If you wanted to try the standard open-source nouveau driver, you’d need to first run XOrgConfSelector and select 0 and logout+login again to disable the dual-X-Screen configuration, then switch to the open-source driver and reboot, then rerun XOrgConfCreator and XOrgConfSelector to create a new config file for dual-x-screen, as NVidia’s proprietary driver uses a config file format incompatible with the open-source driver and trying to run on nouveau with a config file created for NVidia would end badly - probably with a dark display.

Driver switching:

  1. In a terminal launch: sudo software-properties-gtk OR run that app from the GUI.

  2. Go to tab “Additional Drivers”

  3. Select “Using X.Org X server – Nouveau …”

  4. “Apply changes” or restart or whatever it wants. A reboot is needed in any case.

  5. After a reboot you hopefully still have a working display, now running under nouveau instead of the proprietary driver.

If you buy new hardware, prefer Intel onboard (only on Linux for low to medium performance needs, on Windows it sucks badly), or AMD for best performance and feature set (at least on Linux, on Windows the results are mixed and a bit a matter of luck, as any other choice wrt. timing).


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We have now installed linux-low latency-hwe-18.04 (by the way, originally we followed the official ptb instructions and installed sudo apt install linux-lowlatency , which apparently did not work for some reason ).

Of course, it did not help. Nvidia cards work fine on two other Linux machines we have, but with this one, we happen to have bad luck. Although using nouveau is an option for me, the current machine is a shared resource, so to accommodate potentially more demanding experiments and ensure excellent timing we decided to get an AMD card.

Thanks Ian and Mario for comments/suggestions.


That’s because of kernel version numbers. If you install a fresh Ubuntu LTS of version number x.04.y with y == 0 or 1, e.g., Ubuntu 18.04.0 LTS or Ubuntu 18.04.1 LTS, or if you upgrade to Ubuntu x.04.y from an earlier version, e.g., from Ubuntu 17.10 to 18.04.something, then the standard hardware stack from Ubuntu x.04.0, e.g., Ubuntu 18.04.0 LTS will be used, as that is the conservative choice. If you install Ubuntu x.04.y with y >= 2 from a fresh download from ubuntu.com, ie. Ubuntu 18.04.2 or 18.04.3 or 18.04.4 …, you will get the so called HWE (Hardware Enablement) stack. The HWE brings a more modern version of the Linux kernel, X display server and OpenGL graphics libraries, with new improvements and up to date device drivers for the latest hardware.

This HWE will get updated every six months to newer versions taken from intermediate Ubuntu versions (18.04.2 LTS got the kernel etc. from Ubuntu 18.10, 18.04.3 got the stuff from Ubuntu 19.04, 18.04.4 has the stuff from Ubuntu 19.10, 18.04.5 will get the stuff from Ubuntu 20.04.0 LTS), so you stay up to date with the latest low-level tech and drivers. The non-LTS Ubuntu variants basically serve as beta test versions for the next small HWE upgrade of the LTS versions. In that sense, the HWE is a less conservative choice, as in more modern, but faster moving. You can also trigger installation of the HWE yourself by installing the software packages with *-hwe-18.04 in their name. This leaves people with the choice if they want somewhat old but proven over time stuff in the “engine room” of their computer, or if they want the new and fancy, but less long-term tested.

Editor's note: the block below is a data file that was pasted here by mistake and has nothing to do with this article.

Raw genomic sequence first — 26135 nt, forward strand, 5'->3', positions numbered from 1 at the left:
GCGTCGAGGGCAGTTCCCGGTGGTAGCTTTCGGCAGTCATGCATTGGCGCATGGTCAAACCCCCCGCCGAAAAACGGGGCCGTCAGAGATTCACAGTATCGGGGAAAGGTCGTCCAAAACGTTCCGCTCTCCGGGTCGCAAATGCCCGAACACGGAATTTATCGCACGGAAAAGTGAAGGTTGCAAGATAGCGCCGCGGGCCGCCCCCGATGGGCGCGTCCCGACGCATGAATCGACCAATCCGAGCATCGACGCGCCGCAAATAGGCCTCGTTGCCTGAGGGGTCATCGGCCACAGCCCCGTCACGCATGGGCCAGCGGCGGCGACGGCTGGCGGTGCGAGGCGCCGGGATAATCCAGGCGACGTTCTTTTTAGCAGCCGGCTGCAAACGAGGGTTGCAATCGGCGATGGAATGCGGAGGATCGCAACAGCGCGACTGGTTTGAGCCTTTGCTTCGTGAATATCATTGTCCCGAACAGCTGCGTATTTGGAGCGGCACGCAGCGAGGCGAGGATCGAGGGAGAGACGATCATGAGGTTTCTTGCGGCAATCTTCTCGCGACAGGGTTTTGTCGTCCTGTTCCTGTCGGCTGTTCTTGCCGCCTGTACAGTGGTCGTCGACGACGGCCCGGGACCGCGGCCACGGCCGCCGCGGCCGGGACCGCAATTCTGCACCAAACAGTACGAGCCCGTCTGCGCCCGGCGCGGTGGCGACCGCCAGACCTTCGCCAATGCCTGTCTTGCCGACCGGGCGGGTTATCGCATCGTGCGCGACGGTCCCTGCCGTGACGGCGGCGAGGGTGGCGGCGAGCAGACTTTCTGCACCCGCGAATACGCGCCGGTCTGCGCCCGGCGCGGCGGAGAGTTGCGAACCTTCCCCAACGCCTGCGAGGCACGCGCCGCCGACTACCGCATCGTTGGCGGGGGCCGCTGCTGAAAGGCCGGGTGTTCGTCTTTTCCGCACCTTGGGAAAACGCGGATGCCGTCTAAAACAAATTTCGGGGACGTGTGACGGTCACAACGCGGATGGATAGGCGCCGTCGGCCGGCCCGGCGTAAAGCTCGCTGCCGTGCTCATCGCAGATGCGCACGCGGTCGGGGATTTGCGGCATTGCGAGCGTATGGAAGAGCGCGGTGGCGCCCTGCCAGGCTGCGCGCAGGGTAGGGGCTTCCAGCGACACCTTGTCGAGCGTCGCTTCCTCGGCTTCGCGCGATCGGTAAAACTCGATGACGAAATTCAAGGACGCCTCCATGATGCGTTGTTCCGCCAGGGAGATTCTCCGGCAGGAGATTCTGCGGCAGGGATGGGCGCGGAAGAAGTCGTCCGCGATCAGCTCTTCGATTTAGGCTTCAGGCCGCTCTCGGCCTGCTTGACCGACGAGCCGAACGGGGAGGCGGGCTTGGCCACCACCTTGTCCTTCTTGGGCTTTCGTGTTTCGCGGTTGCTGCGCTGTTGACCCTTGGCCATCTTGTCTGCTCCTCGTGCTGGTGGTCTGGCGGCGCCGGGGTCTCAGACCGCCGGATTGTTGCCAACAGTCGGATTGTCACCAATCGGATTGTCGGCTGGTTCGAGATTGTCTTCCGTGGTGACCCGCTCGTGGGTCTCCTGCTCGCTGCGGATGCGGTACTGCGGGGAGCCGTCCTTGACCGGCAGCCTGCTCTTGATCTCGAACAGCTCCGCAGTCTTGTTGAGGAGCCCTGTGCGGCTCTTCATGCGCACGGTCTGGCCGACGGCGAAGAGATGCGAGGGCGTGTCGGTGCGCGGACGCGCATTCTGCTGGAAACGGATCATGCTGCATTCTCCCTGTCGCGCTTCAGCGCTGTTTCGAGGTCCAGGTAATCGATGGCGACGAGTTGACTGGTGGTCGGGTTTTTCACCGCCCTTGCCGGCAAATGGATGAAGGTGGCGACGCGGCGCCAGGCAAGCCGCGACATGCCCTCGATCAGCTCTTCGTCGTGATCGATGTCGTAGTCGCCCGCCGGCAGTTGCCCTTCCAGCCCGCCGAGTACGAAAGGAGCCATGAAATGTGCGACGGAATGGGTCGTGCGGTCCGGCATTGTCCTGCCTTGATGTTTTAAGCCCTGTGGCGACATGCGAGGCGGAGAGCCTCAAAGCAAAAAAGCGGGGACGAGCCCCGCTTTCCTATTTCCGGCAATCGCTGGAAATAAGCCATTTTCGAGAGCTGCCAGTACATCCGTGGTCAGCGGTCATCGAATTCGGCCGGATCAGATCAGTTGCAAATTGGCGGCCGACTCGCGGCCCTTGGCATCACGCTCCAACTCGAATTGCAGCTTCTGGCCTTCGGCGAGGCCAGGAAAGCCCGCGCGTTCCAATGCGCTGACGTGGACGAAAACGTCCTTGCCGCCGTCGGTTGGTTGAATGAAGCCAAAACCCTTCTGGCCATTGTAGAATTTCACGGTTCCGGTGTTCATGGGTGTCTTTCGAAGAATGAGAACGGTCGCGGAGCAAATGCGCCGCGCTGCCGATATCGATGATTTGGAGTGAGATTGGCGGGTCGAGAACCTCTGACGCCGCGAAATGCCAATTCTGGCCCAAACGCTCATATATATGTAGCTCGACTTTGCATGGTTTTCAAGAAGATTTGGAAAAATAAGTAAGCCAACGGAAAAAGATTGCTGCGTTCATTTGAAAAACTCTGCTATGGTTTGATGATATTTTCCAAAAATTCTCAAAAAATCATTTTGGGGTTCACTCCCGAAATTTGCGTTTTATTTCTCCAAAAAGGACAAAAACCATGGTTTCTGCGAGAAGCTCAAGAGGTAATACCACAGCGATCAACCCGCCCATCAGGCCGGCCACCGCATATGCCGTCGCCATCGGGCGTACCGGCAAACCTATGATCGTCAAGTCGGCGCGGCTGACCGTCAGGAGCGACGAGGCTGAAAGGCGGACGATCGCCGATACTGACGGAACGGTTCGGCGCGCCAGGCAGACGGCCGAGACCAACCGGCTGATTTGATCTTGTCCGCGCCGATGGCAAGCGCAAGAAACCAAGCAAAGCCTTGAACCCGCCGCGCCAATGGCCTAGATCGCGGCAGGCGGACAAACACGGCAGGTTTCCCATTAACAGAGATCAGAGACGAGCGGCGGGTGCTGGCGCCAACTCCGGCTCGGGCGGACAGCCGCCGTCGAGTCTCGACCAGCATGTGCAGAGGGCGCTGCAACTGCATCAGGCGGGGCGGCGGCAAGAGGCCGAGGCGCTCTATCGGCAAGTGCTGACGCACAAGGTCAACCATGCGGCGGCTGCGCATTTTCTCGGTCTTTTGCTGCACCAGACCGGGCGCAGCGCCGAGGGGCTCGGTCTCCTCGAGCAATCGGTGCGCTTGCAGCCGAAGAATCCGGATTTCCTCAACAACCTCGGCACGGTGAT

So what happened is when you installed linux-lowlatency, it installed the low-latency variant of the Linux kernel originally shipping with Ubuntu 18.04.0 LTS – the conservative choice. That would be Linux 4.15-lowlatency. But as your original Ubuntu installation was probably something like 18.04.3 LTS or 18.04.4 LTS, it already came with the HWE stack, and so the standard kernel shipping with that would be the more modern Linux 5.3-generic. The bootloader picks the Linux kernel with the highest version number by default when booting the machine, and as 5.3-generic is a higher version number than 4.15-lowlatency, it started with the 5.3 generic kernel. So the lowlatency kernel was on there, but not picked by default at boot. Installing linux-lowlatency-hwe-18.04 otoh. will install the low latency variant of Linux 5.3, so now that one is picked as default kernel.

So the instructions on our website are a bit inaccurate, not explaining the whole hwe thing, but then if one explains too much, people don’t pay attention and drown in walls of text (like this one). Maybe i need to think of a way to automate this setup more if i find time to think about it…

At the moment i’d probably recommend AMD Polaris or Vega family cards. Polaris (Radeon RX 500 series - Wikipedia) is the conservative choice - as this is currently the most well tested gpu with Psychtoolbox - i have two of these.

Vega (Radeon RX Vega series - Wikipedia) should work equally well with Psychtoolbox, and is faster and technically a bit more advanced, especially if one wants to use PTB’s variable refresh rate support with suitable FreeSync / DisplayPort adaptive sync displays for very fine-grained visual stimulus timing (Psychtoolbox-3 - VRRSupport). However, i never had the chance to actually test PTB with a Vega gpu.

Use of the latest generation Navi gpu’s (Radeon RX 5000 series - Wikipedia) is probably not the recommended safe choice yet, as new gpu’s tend to be less mature, with a higher potential for display driver bugs etc., and PTB’s low-level tricks do not currently work with those gpu’s, and i don’t know if or when i will implement support for these.


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Just to follow up on this: we now got AMD Radeon Pro WX3100 , which works like magic. Thanks everyone for the help/advice.